Tom Hardy twice over can’t stop me from feeling a little disappointed and slightly uncomfortable with Legend. Brian Helgeland’s inconsistent bio-pic loosely addresses the truths and replaces any genuine attempt to get under the skin of bleak reign of The Krays with a film that looks more what Football Factory would have done with a bigger budget.
First thing’s first, this is an entertaining film. Do not get me wrong. Hardy’s performance(s) as the two Krays was unbelievable. I sat waiting for the moment he/they would appear on-screen together, side by side, to see the image trickery at work. This element of the film, did not disappoint. It surpassed expectation as Hardy was able to churn out two equally brilliant roles, subtly different in appearance but so very different in characters.
The problem I have lies with the light-hearted nature of the film itself. The Krays were notorious gangsters, not known for torturing people but known for extortion, assaults, protection and money laundering. Part-pretending to be Night Club owners, they were under constant surveillance by the police, but for many years managed to get away with anything they wanted to. These are deplorable characters, and no doubt there are many anti-heroes in film today, but these people were real. So, where was the bleakness? Why so much humour?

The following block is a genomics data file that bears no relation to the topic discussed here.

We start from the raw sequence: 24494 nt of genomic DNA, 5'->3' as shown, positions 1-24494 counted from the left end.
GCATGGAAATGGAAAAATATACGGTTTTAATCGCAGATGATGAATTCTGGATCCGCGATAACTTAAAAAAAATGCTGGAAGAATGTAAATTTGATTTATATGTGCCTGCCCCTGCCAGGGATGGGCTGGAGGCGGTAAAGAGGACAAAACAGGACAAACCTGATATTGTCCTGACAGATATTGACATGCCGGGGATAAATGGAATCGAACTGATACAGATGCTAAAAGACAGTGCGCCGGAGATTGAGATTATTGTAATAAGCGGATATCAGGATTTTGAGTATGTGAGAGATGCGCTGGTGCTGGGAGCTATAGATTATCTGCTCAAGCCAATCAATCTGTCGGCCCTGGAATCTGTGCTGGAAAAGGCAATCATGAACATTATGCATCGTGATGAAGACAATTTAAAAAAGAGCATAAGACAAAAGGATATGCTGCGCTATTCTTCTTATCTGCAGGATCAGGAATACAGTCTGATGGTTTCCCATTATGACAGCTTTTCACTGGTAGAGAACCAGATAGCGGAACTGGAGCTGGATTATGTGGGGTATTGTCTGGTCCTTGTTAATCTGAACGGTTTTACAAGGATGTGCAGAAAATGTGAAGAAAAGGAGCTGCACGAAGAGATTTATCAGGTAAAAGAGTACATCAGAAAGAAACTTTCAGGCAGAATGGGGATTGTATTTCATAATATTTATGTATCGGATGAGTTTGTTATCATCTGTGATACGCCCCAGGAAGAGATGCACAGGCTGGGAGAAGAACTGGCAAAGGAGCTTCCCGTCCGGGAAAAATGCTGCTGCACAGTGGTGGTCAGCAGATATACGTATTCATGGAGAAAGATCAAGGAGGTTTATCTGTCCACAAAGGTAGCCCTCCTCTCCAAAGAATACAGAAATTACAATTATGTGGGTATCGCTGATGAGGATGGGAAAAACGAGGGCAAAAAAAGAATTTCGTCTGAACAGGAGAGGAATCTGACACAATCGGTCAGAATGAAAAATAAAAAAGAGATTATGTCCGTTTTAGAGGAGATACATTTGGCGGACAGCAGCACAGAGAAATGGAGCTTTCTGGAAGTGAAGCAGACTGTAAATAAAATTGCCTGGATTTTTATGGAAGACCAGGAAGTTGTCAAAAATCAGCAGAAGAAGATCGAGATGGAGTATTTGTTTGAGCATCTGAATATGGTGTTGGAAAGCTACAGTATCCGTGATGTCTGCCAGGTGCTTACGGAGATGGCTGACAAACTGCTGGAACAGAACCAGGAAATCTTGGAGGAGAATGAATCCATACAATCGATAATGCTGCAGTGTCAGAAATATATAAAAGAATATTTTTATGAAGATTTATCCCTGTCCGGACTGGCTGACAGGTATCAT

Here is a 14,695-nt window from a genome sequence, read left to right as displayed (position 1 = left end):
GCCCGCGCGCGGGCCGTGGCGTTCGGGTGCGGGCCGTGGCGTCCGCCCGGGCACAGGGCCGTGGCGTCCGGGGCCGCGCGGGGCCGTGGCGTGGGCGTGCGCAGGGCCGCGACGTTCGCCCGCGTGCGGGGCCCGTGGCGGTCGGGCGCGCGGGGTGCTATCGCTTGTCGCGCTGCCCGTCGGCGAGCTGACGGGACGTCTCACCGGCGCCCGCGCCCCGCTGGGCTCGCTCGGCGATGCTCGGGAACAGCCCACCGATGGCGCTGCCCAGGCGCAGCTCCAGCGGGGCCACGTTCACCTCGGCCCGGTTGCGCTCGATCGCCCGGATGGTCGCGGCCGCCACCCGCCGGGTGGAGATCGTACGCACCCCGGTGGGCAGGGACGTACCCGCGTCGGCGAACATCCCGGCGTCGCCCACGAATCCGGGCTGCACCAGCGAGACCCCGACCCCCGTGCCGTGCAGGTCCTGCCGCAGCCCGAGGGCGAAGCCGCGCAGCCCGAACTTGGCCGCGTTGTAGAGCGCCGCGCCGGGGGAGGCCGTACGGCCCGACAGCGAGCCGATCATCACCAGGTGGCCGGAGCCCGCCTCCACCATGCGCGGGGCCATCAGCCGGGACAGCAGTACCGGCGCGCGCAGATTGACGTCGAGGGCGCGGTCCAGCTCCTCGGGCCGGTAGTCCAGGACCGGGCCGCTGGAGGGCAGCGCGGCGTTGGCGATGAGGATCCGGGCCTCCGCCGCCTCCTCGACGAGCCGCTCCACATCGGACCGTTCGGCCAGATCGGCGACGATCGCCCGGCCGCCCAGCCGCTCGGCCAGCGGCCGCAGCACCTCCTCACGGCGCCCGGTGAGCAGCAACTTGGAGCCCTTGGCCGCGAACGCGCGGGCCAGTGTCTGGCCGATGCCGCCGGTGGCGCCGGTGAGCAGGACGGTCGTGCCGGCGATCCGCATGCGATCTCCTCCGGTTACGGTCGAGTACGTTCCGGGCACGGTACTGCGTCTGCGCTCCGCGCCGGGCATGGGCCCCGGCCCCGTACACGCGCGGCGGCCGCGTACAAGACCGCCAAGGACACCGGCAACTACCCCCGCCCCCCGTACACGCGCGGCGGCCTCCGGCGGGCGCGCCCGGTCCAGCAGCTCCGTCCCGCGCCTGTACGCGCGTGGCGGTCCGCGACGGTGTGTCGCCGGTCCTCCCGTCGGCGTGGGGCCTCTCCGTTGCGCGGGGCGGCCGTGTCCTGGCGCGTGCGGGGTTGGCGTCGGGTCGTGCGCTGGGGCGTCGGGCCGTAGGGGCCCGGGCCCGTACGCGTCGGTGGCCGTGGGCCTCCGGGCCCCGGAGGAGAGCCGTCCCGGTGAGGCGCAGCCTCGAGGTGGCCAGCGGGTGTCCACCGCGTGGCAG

Ronnie, an openly gay man, mentally unstable and declared criminally insane, was portrayed as comic relief to the awful acts going on around him. He arranges orgies for political figures with young boys, beats people up with hammers and yet with a simple one liner, all is forgiven and forgotten. Blissfully unaware of the repercussions of his actions, he is the one individual we should feel genuinely sorry for as he doesn’t know any better.
Reggie came across as a suave cockney, he seemed to have his head screwed on but when the time came to it he was equally as bad. His actions were almost excused regularly, as he just threw more money and comedic one-liners at everyone and all of a sudden he’s a cheeky chappy again. Oddly, we’re made to feel sorry for him, and yet he was the one thinking straight.
Framed with some awful narration by Reggie Krays wife played by Emily Browning (who aside from that was very good), and poor stock saxaphone ‘noises’ as the soundtrack, Legend almost outstayed its welcome. Loose facts, dubious series of events, inappropriate comedy, and (at times) unintelligible dialogue; this light-hearted and frankly watered-down approach to The Krays has been saved by one mans ability to play two characters at once.
It’s great fun, extremely entertaining, if not a little uncomfortable to absorb.